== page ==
Sunday, December 2, 2012

Wifi Hotspots

WIFI & Wifi Hotspots

Wifi devices, wifi hotspot, wifi setup, wireless

Nexwrx can setup and configure your wifi network and devices. We can secure the network so that your privacy is protected and you aren't supplying bandwidth to the whole neighborhood.

Wi-Fi (also spelled Wifi or WiFi) is a popular technology that allows an electronic device to exchange data wirelessly (using radio waves) over a computer network, including high-speed Internet connections.

A Hotspot is a site that offers Internet access over a wireless local area network through the use of a router connected to a link to an Internet service provider. Hotspots typically use Wi-Fi technology. A hotspot is a common public application of APs, where wireless clients can connect to the Internet without regard for the particular networks to which they have attached for the moment. The concept has become common in large cities, where a combination of coffeehouses, libraries, as well as privately owned open access points, allow clients to stay more or less continuously connected to the Internet, while moving around.

Internet Access

A Wi-Fi-enabled device can connect to the Internet when within range of a wireless network. The coverage of one or more (interconnected) access points — called hotspots — can extend from an area as small as a few rooms to as large as many square miles. Coverage in the larger area may require a group of access points with overlapping coverage.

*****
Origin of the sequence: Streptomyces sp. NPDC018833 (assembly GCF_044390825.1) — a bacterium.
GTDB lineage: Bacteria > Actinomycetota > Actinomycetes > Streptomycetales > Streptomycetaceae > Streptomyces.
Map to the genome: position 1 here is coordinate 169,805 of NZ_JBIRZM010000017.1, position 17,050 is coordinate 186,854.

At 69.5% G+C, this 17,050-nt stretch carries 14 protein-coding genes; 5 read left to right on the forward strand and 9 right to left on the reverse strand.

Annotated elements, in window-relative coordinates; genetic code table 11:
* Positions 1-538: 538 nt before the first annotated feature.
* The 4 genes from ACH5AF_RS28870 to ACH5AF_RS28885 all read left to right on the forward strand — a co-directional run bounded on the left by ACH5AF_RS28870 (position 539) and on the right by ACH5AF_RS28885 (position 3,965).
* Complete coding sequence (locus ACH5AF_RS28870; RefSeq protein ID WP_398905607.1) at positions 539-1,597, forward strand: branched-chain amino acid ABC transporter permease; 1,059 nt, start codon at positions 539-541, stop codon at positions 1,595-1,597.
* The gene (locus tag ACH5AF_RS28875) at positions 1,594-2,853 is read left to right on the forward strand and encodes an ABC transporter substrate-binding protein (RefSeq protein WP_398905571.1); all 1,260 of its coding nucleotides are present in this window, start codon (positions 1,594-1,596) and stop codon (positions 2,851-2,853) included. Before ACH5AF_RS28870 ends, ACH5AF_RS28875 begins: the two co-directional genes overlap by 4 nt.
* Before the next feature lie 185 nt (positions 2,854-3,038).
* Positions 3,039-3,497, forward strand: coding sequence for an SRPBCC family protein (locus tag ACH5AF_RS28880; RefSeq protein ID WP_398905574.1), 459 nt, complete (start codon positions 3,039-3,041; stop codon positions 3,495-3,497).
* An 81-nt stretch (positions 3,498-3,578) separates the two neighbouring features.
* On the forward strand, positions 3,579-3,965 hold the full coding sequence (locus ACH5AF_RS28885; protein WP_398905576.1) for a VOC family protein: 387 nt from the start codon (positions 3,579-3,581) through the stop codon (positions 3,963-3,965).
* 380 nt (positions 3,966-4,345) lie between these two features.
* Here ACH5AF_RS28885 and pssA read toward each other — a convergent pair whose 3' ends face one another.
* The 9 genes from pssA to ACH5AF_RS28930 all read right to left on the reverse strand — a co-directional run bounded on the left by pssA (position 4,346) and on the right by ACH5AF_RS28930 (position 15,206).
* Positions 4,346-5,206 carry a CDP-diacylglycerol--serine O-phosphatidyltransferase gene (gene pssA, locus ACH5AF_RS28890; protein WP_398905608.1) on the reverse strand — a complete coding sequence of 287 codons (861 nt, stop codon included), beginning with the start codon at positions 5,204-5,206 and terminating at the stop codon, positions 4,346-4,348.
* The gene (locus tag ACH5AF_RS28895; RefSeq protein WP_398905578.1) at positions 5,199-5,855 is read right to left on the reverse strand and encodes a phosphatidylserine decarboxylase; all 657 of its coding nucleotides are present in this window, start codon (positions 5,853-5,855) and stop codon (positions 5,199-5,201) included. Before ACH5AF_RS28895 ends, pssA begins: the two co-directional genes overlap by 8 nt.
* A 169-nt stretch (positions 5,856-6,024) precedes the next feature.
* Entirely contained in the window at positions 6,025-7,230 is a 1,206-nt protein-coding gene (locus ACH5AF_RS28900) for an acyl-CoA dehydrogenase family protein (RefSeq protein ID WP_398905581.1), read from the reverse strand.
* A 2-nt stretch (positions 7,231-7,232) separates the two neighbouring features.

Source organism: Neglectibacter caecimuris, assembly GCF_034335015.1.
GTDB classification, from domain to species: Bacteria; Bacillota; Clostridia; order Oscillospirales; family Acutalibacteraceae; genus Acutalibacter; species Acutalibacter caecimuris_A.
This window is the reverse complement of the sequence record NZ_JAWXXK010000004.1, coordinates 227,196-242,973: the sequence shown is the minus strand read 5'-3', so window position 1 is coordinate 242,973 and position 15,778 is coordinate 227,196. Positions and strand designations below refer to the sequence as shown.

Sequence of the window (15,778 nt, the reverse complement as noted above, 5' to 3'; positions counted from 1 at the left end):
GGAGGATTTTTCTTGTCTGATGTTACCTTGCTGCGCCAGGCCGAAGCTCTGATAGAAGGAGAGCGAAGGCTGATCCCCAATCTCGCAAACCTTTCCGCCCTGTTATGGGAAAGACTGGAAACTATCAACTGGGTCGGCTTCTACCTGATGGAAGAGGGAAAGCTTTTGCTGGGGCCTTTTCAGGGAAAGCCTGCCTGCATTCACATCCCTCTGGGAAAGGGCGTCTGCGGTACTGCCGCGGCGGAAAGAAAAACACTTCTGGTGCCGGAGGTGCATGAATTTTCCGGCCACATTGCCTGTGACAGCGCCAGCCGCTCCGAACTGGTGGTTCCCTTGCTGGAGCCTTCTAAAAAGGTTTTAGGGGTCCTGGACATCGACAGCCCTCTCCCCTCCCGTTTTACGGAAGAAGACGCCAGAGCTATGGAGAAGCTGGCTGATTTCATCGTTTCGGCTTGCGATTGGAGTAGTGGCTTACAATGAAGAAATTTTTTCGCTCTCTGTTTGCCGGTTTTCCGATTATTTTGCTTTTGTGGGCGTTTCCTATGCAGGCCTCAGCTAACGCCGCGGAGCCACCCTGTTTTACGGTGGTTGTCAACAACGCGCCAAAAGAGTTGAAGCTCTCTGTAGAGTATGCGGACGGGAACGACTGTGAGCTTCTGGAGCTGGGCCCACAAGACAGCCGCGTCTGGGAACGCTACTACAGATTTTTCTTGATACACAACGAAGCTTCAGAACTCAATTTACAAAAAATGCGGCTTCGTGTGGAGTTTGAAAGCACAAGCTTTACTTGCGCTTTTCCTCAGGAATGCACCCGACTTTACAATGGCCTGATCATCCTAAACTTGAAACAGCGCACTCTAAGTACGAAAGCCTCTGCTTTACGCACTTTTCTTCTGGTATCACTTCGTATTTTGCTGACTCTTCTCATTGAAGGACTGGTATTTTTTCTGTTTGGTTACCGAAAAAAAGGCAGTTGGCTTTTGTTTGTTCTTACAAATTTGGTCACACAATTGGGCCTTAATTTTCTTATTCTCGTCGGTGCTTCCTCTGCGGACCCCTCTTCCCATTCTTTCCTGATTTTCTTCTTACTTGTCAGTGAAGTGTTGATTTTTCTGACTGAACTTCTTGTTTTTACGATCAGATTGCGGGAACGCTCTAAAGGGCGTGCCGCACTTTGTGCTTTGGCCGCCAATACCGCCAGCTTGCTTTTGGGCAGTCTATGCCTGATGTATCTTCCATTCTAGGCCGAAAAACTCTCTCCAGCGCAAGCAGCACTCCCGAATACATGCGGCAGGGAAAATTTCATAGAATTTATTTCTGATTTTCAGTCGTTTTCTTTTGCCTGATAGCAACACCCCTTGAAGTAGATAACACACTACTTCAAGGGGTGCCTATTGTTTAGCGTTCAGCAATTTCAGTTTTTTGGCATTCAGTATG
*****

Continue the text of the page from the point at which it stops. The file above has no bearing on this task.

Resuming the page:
Wi-Fi provides service in private homes, high street chains and independent businesses, as well as in public spaces at Wi-Fi hotspots set up either free-of-charge or commercially. Organizations and businesses, such as airports, hotels, and restaurants, often provide free-use hotspots to attract customers.Wi-Fi also connects places that normally don't have network access, such as kitchens and garden sheds.

Similarly, there are battery-powered routers that include a cellular mobile Internet radiomodem and Wi-Fi access point. When subscribed to a cellular phone carrier, they allow nearby Wi-FI stations to access the Internet over 2G, 3G, or 4G networks. Many smartphones and laptops have a built-in capability and can act as mobile Internet Wi-Fi access points.


Piggybacking refers to access to a wireless Internet connection by bringing one's own computer within the range of another's wireless connection, and using that service without the subscriber's explicit permission or knowledge.

Piggybacking often occurs unintentionally, since most access points are configured without encryption by default and operating systems can be configured to connect automatically to any available wireless network. A user who happens to start up a laptop in the vicinity of an access point may find the computer has joined the network without any visible indication. Moreover, a user intending to join one network may instead end up on another one if the latter has a stronger signal.


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